And when it comes to shelving, it must also be undamaged and in good working order…and never overloaded beyond its weight limit.
· Determine if containment is needed. If you haven’t already, I recommend that you determine whether or not secondary containment is needed in your storage area. To help make this determination, you should look for potential pathways if a spill occurs.
Containment pallets or berms are often needed to prevent spills from spreading.
· Determine if shelter is needed. When storing materials outside, it’s important to have a roof or cover that provides protection from the elements. You don’t want rain, snow, or other weather events to damage containers or carry waste materials into stormwater runoff systems where they eventually impact the environment.
· Make storage areas part of routine preventative maintenance. It’s all too easy for storage areas to become out of sight, out of mind… with any or all the issues I’ve mentioned so far getting out of control. That’s why I suggest you make inspections of your storage areas, interior and exterior, an important part of your calendar. Schedule regular inspections and walk-throughs and pay close attention to the issues I’ve listed in this article.
This alone will catch many issues before they become major headaches.
Examples of Improper Storage
Properly storing materials seems like it would be straightforward, which is why it doesn’t get much attention in many facilities. But this ignorance doesn’t get them off the hook when it comes to fines from regulators for improper storage or costly remediation efforts due to releases that impact the environment.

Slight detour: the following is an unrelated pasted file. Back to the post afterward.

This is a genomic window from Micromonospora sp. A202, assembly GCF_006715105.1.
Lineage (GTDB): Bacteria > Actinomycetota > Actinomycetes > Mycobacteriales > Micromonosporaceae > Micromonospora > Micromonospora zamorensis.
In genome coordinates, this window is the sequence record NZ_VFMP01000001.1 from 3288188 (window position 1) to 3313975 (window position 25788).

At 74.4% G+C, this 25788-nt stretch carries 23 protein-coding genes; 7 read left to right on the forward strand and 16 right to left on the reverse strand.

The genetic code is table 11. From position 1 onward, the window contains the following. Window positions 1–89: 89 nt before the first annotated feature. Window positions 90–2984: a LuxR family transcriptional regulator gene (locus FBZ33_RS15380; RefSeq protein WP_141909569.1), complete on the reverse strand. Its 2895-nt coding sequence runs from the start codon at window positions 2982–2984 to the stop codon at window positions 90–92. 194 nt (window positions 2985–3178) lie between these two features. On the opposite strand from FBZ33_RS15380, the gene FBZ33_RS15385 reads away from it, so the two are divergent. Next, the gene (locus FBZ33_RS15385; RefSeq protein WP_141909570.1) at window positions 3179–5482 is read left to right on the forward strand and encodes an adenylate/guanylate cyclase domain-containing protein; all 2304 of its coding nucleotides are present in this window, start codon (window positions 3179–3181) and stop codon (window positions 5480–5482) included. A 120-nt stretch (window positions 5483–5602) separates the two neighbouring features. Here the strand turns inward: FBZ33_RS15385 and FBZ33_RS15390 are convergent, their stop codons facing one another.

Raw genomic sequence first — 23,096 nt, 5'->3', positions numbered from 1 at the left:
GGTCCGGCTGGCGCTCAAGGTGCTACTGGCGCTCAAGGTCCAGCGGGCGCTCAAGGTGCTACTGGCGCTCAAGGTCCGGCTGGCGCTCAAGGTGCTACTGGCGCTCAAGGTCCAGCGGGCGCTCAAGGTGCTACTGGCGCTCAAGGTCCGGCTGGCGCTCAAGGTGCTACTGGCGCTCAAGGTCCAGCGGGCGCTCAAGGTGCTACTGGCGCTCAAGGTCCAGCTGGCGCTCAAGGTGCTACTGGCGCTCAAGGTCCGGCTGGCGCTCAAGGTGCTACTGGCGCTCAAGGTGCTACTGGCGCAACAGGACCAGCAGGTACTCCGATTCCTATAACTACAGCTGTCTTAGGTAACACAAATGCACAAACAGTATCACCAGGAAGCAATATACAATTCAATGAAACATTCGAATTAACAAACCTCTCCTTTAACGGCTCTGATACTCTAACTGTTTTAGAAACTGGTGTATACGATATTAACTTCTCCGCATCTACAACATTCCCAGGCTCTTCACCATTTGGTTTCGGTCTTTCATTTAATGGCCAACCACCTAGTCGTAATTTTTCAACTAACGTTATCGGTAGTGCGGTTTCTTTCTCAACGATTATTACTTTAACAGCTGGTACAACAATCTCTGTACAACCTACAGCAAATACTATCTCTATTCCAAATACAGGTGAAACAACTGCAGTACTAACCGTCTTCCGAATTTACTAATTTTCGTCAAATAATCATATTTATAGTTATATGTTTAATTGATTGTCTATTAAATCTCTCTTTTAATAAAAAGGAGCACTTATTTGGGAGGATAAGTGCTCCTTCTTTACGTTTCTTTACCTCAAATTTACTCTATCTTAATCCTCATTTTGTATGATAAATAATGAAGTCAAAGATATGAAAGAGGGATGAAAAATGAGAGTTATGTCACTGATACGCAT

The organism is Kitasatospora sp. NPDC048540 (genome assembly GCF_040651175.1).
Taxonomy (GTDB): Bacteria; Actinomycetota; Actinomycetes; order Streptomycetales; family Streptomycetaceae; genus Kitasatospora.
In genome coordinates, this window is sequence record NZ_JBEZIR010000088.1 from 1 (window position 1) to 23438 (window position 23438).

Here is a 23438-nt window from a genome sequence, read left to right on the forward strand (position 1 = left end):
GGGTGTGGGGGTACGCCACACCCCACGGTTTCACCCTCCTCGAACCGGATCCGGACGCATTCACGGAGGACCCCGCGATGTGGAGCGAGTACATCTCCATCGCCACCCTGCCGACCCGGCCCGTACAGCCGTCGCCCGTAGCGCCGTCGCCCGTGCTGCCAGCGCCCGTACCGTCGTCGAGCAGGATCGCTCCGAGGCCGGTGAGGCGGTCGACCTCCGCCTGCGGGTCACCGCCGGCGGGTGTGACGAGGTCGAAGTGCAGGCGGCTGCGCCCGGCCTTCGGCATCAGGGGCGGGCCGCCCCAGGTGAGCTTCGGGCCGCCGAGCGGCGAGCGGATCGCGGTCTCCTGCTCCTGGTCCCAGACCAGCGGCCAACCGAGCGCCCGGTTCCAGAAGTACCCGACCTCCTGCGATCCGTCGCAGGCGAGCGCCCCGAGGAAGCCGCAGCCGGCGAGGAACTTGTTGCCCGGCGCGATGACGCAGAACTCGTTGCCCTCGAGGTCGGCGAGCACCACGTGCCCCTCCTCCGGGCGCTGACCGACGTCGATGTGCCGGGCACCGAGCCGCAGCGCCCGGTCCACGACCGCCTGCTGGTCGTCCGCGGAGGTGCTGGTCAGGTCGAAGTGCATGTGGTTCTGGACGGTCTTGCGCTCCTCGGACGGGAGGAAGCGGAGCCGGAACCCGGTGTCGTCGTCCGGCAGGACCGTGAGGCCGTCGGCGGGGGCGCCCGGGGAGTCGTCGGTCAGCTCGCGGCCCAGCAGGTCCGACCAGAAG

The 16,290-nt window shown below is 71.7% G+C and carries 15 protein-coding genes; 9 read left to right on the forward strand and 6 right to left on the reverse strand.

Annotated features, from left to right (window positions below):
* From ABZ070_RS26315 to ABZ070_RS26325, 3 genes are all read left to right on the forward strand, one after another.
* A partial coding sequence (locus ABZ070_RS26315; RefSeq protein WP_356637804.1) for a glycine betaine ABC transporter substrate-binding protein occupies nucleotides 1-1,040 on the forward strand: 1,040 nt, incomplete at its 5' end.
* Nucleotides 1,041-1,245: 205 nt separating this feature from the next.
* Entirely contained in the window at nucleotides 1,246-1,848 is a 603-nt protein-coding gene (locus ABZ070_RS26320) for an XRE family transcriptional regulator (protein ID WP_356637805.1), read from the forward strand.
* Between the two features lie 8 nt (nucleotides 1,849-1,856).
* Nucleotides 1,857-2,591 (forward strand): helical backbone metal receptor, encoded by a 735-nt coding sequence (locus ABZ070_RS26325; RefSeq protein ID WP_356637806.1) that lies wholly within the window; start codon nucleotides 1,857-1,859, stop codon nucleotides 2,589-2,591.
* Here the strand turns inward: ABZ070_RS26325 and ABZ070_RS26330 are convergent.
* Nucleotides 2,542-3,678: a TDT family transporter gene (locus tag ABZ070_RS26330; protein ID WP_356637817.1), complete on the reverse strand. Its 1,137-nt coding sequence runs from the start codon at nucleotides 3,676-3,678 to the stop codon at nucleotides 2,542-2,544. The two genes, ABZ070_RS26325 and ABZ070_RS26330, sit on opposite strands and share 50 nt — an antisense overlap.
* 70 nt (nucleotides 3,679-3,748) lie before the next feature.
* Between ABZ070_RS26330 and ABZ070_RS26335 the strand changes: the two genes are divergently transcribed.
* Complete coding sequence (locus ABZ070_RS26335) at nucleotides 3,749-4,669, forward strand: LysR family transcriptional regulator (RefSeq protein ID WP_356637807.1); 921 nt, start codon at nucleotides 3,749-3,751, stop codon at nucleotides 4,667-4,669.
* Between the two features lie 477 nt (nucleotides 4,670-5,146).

For instance, many retail stores are getting in hot water these days for their exterior storage practices. Take big box hardware stores with gardening centers that store bags of fertilizer on pallets outdoors. A bag rips, it rains, and that fertilizer flows with the stormwater into surface water bodies. That’s a potential violation for contributing to stormwater pollution.
Other retail stores have compactors and dumpsters out back that aren’t properly covered and secured or are frequently overloaded. As a result, you get a lot of windblown debris and even stormwater pollution when those solids fall into a stormwater basin and then into whatever body of water that basin drains into.
When it comes to restaurants, the most frequent violation is improper management and disposal of used cooking fats and grease, as well as food wastes. Often, these containers leak, and this material gets into stormwater or sewer lines.
Where to Go from Here
As you can see, it’s not just manufacturing facilities that must worry about proper storage. Retailers, residential communities, restaurants, office complexes… nobody is immune from having to pay attention to these best practices to prevent issues and stay in the good graces of regulators.
And one last thing to keep in mind is that exterior storage areas create regulatory interest. They’re easy to spot just by driving by. And for a regulator, any violations, like improperly stacked drums or materials exposed to the elements, will be glaring.
The thing is, once a regulator’s eye is caught by issues like that… they’ll likely give your whole facility a once over.
In addition, based on our environmental due diligence experience, we often find that if a property has a contamination issue, the source areas for the contamination are usually storage areas. When we review historical aerial photographs of a property and we see poor exterior storage practices in those photos, you can be sure that we will be conducting some sampling on that property in these historical storage areas to determine if there are any environmental issues resulting from these past practices.
That’s just one more reason to make effectively managing your facility’s storage areas a top priority.
At Envision Environmental, Inc. we can help you get in step with your storage areas. We offer compliance evaluations, for example, and are happy to answer questions you may have about best practices for a particular material or type of facility.
Just reach out to me, Mark Roman, at 609-208-1885 or get in touch via email at email@example.com.